Cost cutting must not reduce safety, quality, says expert
Manufacturers are taking a long, hard look at their costs so as to minimise the impact of the economic downturn on their margins. Product optimisation programmes may include the launch of new ‘value’ lines that save costs for them and for the consumer, or reformulating existing products to use less expensive ingredients.
“As we have seen in previous recessions, it is the least cost manufacturer that stands best to ride out the recession – which means alternative suppliers with cheaper raw ingredients and additives are attractive,” Jamie Weall, consultancy services director at FoodChain Europe told FoodNavigator.com.
But he emphasised that “new suppliers must be fully evaluated and not just assessed on price”. Any unforeseen issues, such as allergens or GMOs detected later on, “could be extremely costly”.
Weall advises that a thorough risk assessment be conducted before any changes are made, to ensure they are appropriate and do not jeopardise safety and legal obligations. “For all food manufacturers and suppliers, legal compliance remains front and centre.”
There is already evidence that consumers are changing their shopping habits to save money, as the trend towards private label goods over brands is continuing – and may be escalating. Moreover, discounters are tempting shoppers away from major high street retailers with their cut price deals.
But Weall says manufacturers should be cautious about changing their brands to much in order to compete with private labels on price. Such measures are, he said, “often self-destructive”.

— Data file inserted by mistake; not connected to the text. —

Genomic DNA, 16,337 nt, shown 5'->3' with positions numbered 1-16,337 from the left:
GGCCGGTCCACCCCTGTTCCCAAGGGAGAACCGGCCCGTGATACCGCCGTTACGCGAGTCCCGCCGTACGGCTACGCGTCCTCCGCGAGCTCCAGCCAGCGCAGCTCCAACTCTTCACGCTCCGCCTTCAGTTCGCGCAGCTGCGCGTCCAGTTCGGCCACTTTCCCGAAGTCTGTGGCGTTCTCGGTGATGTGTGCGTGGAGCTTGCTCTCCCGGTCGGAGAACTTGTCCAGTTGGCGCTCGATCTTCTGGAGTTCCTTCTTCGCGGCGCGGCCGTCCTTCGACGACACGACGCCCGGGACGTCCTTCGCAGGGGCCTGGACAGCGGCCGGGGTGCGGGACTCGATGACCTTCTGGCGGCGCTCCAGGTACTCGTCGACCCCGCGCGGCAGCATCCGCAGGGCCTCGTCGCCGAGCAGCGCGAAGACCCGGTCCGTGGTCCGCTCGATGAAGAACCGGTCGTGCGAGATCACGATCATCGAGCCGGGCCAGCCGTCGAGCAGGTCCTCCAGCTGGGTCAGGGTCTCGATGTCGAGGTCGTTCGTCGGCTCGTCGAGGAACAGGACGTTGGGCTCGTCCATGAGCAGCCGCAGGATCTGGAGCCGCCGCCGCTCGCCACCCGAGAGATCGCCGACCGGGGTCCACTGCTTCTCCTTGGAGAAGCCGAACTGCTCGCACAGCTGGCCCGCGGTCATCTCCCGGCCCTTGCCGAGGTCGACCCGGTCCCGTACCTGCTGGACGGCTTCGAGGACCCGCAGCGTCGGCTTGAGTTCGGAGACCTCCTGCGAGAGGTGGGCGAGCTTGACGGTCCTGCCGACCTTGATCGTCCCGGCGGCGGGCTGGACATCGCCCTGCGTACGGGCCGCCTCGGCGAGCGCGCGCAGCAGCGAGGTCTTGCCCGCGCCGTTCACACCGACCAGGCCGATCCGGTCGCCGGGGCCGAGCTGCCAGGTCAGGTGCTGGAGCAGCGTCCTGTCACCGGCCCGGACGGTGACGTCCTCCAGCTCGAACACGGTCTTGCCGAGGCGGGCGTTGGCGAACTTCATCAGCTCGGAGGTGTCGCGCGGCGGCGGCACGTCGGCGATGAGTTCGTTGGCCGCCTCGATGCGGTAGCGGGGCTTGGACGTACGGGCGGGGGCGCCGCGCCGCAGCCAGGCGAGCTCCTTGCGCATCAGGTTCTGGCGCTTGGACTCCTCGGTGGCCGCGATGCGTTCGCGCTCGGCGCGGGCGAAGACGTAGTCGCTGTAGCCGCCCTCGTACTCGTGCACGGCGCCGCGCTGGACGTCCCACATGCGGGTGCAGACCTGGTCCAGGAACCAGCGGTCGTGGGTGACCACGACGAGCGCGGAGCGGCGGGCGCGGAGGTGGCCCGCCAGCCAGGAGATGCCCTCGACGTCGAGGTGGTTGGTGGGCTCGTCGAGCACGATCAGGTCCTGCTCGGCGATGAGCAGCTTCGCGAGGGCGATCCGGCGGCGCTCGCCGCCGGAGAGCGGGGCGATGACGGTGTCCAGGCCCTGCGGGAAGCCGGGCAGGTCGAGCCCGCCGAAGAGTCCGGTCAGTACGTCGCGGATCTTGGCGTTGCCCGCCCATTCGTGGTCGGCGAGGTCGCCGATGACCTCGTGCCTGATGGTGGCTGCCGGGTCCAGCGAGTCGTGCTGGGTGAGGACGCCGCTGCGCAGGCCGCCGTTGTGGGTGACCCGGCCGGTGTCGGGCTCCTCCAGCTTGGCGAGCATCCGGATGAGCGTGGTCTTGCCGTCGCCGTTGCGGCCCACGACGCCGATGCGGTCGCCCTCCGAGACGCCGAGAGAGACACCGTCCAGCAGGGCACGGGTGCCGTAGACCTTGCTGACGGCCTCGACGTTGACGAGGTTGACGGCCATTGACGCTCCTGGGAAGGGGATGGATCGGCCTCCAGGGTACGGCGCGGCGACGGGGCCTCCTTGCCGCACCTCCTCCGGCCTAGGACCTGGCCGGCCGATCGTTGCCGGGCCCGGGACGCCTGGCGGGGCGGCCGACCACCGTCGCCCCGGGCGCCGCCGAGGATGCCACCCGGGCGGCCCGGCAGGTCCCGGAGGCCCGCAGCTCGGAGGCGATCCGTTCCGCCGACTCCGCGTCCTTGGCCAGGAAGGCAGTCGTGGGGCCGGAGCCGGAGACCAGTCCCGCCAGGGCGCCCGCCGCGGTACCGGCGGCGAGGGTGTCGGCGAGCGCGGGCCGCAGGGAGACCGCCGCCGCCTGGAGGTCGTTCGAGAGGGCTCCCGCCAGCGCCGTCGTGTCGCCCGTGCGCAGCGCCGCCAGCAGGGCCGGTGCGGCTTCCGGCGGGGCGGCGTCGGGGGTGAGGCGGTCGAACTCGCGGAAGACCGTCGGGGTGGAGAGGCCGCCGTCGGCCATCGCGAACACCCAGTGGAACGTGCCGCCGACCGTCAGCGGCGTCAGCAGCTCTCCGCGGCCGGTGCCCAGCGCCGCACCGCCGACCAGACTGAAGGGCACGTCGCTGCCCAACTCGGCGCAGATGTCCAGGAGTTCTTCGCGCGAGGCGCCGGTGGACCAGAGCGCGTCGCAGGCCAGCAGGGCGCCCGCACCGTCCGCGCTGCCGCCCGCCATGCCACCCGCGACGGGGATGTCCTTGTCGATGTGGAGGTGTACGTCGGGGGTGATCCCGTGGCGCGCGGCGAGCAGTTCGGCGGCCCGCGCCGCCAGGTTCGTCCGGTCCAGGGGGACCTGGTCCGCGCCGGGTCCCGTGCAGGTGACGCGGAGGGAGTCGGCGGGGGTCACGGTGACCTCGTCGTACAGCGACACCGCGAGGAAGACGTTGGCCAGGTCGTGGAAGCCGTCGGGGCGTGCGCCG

“This often results in a reduction in quality which is loyal customers pick up, and which compromises the product’s long term future,” he said.
Human resources account for a considerable portion of manufacturers’ expenses, and a recession can mean measures such as hiring freezes and redundancies.
“As the old saying goes ‘overheads walk on two legs’,” Weall said.
But skills base should be an important consideration when reducing headcount – especially in technical departments, where quite specific skills are required to ensure food safety and due diligence are maintained.
Moreover, where a company needs its staff to acquire new skills, but off-site training courses are too expensive, Weall recommends revaluating cost-effective training methods such as e-learning.
“With the expansion of broadband internet over recent years have increased quality and availability.”